I totally agree with the above statement. I don't remember E*TRADE having the problems they are having now when their site was more text-based and less glitz and glamour. I could load the "old" E*TRADE home page in almost no time. Now, with their new focus on marketing, it takes much longer to load their crappy, content-free home page. I used to be able to get six quotes with one query and now I'm lucky if their single quote even works. I am in the process of transferring my funds from E*TRADE to SureTrade. I will never again have an account with a brokerage I see advertising on TV.
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Requirements for the Ideal On-line Broker

1. Trade time < 1 minute for market orders.
2. Real-time quotes. Up-time 99% during trading hours.
3. Phone service. Answer < 10 'rings'; connected to live person < 5 minutes.
4. Globally orientated.
5. Commissions .....
6. Extra fees....
7. Application waiting list.
8. Realtime accounts update.
9. Easily printable information.
10. Full fee disclosure.
11. Quicken/Money interface.


I would add the following:
EFT capability for easy fund transfers

To Fooltocry:
Why don't you re-title this thread to something more appropriate? How about:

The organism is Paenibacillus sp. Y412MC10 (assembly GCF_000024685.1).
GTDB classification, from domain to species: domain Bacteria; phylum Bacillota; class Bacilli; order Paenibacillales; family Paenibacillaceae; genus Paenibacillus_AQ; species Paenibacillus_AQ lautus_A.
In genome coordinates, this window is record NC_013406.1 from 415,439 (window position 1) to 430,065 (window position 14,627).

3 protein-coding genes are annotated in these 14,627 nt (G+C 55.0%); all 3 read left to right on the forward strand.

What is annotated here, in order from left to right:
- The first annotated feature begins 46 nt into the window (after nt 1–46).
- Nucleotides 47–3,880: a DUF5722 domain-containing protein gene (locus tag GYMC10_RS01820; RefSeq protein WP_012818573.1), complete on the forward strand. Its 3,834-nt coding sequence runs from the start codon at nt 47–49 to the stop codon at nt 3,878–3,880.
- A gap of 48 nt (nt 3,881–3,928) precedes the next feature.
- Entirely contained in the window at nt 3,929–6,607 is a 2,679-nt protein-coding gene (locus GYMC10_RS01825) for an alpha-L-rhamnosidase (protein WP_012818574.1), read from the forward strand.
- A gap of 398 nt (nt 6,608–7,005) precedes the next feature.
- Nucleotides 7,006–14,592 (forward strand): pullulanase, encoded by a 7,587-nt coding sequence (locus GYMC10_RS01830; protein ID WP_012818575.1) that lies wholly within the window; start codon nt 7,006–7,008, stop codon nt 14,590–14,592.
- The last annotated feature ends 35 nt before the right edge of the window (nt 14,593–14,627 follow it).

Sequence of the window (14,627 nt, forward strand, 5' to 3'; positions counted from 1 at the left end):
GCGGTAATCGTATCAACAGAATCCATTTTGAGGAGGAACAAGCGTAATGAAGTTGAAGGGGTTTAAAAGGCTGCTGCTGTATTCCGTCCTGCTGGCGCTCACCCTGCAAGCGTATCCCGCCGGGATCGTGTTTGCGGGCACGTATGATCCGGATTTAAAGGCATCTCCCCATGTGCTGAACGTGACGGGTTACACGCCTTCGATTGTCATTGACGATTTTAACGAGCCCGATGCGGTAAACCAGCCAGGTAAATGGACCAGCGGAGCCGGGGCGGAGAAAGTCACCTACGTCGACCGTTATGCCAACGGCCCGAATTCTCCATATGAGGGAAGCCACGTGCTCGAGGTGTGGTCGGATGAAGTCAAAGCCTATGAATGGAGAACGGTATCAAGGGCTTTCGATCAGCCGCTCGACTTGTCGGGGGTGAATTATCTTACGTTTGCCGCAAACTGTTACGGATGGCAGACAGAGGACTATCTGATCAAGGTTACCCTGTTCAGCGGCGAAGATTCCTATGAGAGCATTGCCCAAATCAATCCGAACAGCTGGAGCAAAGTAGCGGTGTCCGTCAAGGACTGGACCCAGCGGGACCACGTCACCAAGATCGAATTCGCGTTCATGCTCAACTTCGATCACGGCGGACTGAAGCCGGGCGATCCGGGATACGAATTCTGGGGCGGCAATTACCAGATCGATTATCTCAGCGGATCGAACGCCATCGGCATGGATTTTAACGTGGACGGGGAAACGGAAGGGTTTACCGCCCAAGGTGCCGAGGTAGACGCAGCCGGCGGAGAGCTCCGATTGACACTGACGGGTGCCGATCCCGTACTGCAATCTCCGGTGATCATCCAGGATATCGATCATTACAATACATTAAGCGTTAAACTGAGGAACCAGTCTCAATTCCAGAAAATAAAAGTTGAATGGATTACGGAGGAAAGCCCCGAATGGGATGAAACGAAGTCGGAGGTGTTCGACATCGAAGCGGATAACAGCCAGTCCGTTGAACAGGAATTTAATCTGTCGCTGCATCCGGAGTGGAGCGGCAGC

Ideal Discount Broker
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Although I have yet to take the dive into online trading (Datek doesn't accept accounts yet to people from my state!), I find this thread of great interest.

It would seem to me that a company could design some client side software that had a good interface and handled all the tasks you perform on a web page. This piece of software would communicate, via the Internet, directly to the company's server. The information transmitted would be minimal and would speed up transactions time, and allow more users to be online at one time. Eliminating, as much as possible, the web browser.

This piece of sofware could handle all sorts of tasks. From the actual traded, to graphing and charting. It could also receive confirmations of complete trades and automatically notify and/or print the confirmation.

The web is great for reading news and whatnot, but for real-quotes and time critical trades, the web seems to be the wrong tool. The idea of a dedicated, stand alone software package comminication via the Internet seems much more resonable.
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It would seem to me that a company could design some client side software that had a good interface and handled all the tasks you perform on a web page. This piece of software would communicate, via the Internet, directly to the company's server. The information transmitted would be minimal and would speed up transactions time, and allow more users to be online at one time. Eliminating, as much as possible, the web browser.

Yea...like when I'm playing MS-Golf99. I've got a large and powerful application running locally and some information is being sent over the internet to a game server that allows me to interactively crush my opponents. ;)

I think that's a great idea.

Joel
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It would seem to me that a company could design some client side software that had a good
interface and handled all the tasks you perform on a web page. This piece of software would